#11 Bill Peppas

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Posted 13 August 2016 - 04:03 PM

Let's add some context

 

UbFLZWW.jpg



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#12 TrailEx

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Posted 14 August 2016 - 10:50 PM

After two hours of observing, I had a pretty poor meteor count recorded on the camera. Of course, it didn't help that the spot I picked was strangled by trees and light pollution. On the bright side, two hours of imaging makes for some sweet star trails!

Attached Files



#13 rospondek

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Posted 15 August 2016 - 07:23 AM

I bet around 100 of perseids was falling right behind those trees. Sorry, bad luck... Just like in my case. They were falling under some other sky. Probably other galaxy as well...

;)

 

Any info bout settings and equipment? :)



#14 TrailEx

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Posted 15 August 2016 - 08:54 AM

Shot with my Canon 6D and a Rokinon 14mm F/2.8. Each frame was 30 seconds at F/2.8 and ISO 1600. There were around 170 images stacked.

 

There are actually several meteors in the shot, but they are dimmer than the stars so they're pretty hard to see. I can't figure out how people get such bright images of meteors... am I doing something technically wrong, or do I just need to brighten them in post?



#15 rospondek

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Posted 15 August 2016 - 10:24 AM

30s, f/2.8, 1600 ISO. Pretty dark place you've got there :)

 

From the technical point of view you did everything what you could do. Maximum aperture, very high ISO and exposition longer than 2s (as we all know perseids are visible only for 1 or 2 seconds) is everything you need to catch the most light you need.

What could make them dimmer in your case is the focal length but that's just the russian roulette.

You can shoot at 14mm and have the most of the sky covered catching probably more meteors but the meteors will be smaller and cause of that maybe a little dimmer.

Or you will use a little longer lens and had much bigger meteors but of course the sky you will cover will be much smaller which leads to missing more meteors.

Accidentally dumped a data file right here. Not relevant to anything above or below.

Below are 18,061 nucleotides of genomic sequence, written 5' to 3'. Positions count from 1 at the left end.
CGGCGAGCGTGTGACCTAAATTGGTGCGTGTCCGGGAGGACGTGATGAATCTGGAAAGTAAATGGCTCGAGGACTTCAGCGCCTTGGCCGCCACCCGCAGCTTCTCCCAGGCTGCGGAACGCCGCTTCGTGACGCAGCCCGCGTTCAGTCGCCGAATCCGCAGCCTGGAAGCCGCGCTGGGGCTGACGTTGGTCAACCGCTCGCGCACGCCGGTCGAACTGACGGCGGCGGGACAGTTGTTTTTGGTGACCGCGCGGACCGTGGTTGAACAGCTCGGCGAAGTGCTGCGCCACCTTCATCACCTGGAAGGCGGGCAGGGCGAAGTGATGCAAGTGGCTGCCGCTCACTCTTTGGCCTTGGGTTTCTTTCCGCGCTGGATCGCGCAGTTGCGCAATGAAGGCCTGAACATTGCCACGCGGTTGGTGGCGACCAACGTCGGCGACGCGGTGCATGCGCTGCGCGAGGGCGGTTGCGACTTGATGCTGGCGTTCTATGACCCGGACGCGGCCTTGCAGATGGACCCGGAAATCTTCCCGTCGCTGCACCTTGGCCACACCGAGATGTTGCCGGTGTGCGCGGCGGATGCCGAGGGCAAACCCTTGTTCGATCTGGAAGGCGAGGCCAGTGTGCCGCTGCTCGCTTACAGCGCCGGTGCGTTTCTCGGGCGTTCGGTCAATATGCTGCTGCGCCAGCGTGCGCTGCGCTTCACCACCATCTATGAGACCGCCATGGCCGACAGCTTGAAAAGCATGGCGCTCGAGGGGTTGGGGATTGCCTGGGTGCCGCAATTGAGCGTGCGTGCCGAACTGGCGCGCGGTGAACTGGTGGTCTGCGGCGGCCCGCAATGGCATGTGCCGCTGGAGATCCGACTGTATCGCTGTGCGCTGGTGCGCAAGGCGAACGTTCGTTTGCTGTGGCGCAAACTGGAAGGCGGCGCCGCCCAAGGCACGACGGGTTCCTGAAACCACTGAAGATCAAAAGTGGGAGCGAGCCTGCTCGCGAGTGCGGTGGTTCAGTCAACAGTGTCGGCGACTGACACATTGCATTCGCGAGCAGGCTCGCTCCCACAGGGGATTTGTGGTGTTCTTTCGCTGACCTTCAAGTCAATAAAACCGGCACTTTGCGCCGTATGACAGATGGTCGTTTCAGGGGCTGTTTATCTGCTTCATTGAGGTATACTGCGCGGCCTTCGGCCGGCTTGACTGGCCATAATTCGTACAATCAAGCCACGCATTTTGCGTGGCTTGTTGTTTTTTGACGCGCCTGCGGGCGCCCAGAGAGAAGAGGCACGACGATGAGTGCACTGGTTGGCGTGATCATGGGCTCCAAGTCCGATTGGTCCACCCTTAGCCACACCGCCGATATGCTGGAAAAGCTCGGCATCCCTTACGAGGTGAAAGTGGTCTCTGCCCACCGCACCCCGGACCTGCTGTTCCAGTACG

I was shooting with widest I had at that time (50mm) but if I had my old lens (18-105mm) or the not-yet-delivered 10-24mm I'd choose the first option. I'd rather have 20 dimmer and maybe 2 very big and bright ones than only a few dimmer and the big ones just in my memory cause they were off frame ;)

 

Anyway I think people taking only the brightest they have and maybe extra lighten them up (brush+masking). And WB is set to the color of the meteor itself.

 

Something like that. It looks like you know what but it was corrected from the jpg so the quality has to be awful :)

Ub_FLZWW_2.jpg



#16 TrailEx

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Posted 15 August 2016 - 10:38 AM

I definitely need to take the plunge and learn PS so I can stack meteors onto a static background.

 

As far as the focal lengths go, it definitely felt like Russian roulette, because I had a 24 F/1.4 with me mounted on my secondary camera. I wasn't sure which lens to put on my primary, so I went with the 14mm, because the secondary camera is a full-spectrum camera, and the 24mm can accept filters while the 14mm cannot.

 

And the sky was not that dark actually, I just followed the principle of ETTR (expose to the right), and then crushed the highlights in LR to get rid of some of the light pollution. But judging by how blue the sky is in my shot, it did not get rid of all of it.



#17 rospondek

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Posted 15 August 2016 - 01:20 PM

It wasn't that bad. I actually like when the sky is blue with star trails. At some point when cutting exposure and other settings you would start to lose faint stars so I don't know if this is worth the work.

I said it was dark because in my location 30s on 2.8 and 1600 ISO will give you a pure white image ;)

 

And as for the stacking I'm not using PS for it. Too slow. StarStaX is good enough.

In Photoshop you can just add the meteor shots as an additional layers, delete/mask everything besides meteor and change the blending. Soft light or hard light should be enough to enhance it.



#18 David Pavlich

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Posted 15 August 2016 - 02:10 PM

Through my many years of sitting out watching meteor showers, I can tell you that predictions are hit and miss at best.  It's fun to just get out and watch especially if you have a camera working along with it.  Unfortunately, the region was in the throws of record rainfall.  Our home was on the eastern edge of it and while we got well over 6" of rain, it was nothing compared to just 25 miles from here where they got nearly 30".